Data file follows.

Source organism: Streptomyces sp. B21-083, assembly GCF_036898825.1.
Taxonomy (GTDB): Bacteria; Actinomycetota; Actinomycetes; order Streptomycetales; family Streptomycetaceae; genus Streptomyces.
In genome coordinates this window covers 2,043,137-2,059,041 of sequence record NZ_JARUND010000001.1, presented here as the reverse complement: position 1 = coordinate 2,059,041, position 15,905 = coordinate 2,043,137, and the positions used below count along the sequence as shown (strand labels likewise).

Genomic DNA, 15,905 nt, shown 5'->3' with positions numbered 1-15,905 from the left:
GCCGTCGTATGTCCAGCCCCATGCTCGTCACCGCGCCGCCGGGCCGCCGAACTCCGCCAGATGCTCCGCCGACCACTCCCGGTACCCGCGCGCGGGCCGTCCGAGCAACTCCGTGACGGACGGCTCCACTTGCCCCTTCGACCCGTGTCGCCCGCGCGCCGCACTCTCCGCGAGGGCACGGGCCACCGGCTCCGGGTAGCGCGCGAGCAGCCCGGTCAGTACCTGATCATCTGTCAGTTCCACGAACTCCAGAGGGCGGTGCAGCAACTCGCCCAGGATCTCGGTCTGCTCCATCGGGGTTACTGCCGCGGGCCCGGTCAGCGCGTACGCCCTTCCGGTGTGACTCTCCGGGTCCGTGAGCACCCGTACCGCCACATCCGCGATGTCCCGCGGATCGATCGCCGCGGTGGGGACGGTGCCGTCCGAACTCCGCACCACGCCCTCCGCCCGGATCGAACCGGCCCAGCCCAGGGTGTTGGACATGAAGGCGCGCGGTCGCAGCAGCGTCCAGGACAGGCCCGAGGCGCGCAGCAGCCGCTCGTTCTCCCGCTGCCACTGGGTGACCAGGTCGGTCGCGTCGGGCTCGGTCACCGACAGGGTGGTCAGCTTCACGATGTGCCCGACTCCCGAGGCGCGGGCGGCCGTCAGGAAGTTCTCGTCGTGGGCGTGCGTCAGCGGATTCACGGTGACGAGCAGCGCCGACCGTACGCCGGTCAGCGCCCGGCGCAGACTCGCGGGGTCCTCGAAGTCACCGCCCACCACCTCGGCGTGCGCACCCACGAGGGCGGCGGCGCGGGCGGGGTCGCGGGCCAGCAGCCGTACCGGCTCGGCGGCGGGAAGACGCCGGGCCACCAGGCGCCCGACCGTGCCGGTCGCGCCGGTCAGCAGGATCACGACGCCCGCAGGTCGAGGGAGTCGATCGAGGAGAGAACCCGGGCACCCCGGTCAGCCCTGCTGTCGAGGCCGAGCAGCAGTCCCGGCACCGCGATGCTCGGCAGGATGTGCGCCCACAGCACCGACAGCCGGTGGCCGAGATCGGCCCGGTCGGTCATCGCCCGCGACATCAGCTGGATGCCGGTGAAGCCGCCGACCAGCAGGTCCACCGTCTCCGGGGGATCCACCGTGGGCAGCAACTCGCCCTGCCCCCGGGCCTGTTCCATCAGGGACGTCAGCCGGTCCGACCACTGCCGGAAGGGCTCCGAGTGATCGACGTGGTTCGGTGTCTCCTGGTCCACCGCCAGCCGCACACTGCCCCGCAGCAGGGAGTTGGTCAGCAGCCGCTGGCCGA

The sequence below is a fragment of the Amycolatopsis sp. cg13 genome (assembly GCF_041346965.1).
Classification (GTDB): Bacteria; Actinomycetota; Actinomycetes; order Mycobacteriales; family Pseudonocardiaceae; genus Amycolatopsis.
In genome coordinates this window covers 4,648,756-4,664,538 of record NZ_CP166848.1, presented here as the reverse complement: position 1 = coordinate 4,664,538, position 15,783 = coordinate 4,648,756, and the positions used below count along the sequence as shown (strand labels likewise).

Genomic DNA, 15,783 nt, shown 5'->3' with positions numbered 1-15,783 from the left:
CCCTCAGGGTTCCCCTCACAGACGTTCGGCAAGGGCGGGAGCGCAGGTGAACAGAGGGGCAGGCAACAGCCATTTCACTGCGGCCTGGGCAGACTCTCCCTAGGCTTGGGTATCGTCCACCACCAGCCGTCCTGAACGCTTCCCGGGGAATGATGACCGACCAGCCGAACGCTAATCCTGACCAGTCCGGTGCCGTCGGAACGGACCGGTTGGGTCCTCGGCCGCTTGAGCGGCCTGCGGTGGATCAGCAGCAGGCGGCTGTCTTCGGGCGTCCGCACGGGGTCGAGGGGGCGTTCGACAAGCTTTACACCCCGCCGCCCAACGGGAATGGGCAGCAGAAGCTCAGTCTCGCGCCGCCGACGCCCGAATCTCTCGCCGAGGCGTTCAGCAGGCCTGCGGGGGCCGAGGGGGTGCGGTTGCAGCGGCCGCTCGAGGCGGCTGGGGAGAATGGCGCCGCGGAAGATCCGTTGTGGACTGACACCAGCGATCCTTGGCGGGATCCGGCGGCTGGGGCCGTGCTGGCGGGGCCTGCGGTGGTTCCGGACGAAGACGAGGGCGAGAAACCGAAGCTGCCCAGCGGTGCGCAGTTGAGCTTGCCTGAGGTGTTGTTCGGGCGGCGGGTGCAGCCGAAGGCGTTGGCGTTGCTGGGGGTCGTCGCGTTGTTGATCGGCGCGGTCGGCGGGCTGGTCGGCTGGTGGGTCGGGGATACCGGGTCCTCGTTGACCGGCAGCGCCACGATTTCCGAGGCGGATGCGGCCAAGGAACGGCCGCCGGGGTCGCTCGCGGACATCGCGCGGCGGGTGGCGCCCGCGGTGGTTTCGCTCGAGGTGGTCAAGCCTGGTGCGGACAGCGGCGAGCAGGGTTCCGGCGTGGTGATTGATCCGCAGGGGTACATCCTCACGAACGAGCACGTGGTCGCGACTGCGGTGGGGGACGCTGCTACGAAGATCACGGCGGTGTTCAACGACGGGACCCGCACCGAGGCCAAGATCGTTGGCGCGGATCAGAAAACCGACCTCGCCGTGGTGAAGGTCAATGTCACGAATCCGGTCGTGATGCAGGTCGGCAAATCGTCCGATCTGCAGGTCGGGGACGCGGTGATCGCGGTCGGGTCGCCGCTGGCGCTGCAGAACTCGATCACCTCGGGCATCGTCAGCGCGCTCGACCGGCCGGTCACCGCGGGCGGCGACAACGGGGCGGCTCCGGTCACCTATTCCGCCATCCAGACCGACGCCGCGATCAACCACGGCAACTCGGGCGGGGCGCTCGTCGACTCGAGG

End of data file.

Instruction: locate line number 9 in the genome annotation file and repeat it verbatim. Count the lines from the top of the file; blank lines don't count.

Genomic DNA, 15,783 nt, shown 5'->3' with positions numbered 1-15,783 from the left: